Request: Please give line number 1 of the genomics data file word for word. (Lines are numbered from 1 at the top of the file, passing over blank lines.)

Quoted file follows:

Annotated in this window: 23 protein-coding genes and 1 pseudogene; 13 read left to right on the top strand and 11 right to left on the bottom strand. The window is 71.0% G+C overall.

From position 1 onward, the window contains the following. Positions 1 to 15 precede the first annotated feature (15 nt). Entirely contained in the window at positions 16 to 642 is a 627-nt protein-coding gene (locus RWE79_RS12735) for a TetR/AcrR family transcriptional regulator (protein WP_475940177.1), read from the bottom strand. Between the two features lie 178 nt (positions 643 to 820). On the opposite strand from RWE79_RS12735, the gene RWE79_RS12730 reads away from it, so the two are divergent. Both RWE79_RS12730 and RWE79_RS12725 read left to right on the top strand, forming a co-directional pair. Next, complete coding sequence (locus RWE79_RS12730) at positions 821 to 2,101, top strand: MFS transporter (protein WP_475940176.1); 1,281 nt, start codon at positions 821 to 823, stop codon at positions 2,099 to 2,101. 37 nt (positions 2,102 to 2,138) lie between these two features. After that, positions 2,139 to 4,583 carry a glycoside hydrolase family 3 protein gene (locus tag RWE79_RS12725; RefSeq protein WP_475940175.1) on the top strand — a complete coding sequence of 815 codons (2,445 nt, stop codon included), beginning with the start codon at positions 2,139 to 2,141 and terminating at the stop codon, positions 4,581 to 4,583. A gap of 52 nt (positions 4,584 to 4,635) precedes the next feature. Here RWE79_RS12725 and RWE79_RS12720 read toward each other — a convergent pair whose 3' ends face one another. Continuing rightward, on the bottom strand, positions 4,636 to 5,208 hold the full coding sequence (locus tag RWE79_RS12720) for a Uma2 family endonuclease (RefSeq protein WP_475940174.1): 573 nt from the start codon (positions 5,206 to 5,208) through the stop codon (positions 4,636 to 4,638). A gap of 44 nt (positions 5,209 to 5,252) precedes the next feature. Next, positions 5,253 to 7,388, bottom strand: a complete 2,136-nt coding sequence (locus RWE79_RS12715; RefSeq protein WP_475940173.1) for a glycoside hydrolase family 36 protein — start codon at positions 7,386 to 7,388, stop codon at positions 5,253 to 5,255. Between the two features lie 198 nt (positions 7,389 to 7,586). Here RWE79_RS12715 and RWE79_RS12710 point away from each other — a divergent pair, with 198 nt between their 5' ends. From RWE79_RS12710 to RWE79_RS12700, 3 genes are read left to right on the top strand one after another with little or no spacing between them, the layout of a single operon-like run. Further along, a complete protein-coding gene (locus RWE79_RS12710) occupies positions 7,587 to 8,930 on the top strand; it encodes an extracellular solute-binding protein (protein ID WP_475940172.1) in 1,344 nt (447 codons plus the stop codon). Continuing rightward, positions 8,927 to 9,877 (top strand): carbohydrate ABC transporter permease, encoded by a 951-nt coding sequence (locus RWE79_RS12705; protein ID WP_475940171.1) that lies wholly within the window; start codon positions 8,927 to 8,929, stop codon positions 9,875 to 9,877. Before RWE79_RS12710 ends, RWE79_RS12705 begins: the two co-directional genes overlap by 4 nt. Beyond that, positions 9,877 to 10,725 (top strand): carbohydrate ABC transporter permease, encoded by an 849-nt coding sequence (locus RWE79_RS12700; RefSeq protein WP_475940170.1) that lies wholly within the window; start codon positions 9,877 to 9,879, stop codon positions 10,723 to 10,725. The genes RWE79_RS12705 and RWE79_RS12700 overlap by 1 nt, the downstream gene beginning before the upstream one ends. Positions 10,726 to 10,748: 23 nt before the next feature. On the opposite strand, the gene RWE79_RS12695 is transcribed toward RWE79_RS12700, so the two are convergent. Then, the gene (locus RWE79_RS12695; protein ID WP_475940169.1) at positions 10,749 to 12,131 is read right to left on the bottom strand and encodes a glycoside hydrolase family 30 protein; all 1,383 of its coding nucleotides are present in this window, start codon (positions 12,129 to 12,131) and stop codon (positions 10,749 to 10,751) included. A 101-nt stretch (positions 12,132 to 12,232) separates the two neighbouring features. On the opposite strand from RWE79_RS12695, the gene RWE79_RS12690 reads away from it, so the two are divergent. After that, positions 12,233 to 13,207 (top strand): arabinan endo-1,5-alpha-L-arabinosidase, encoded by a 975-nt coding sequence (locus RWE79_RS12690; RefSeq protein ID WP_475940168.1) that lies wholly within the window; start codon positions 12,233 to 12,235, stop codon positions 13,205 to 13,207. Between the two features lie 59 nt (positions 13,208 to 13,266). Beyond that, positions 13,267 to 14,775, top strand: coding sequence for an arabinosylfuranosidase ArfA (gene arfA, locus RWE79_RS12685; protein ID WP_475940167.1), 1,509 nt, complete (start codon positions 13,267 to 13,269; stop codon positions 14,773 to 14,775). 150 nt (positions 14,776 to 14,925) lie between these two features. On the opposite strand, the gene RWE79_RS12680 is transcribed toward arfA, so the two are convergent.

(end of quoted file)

Annotated in this window: 23 protein-coding genes and 1 pseudogene; 13 read left to right on the top strand and 11 right to left on the bottom strand. The window is 71.0% G+C overall.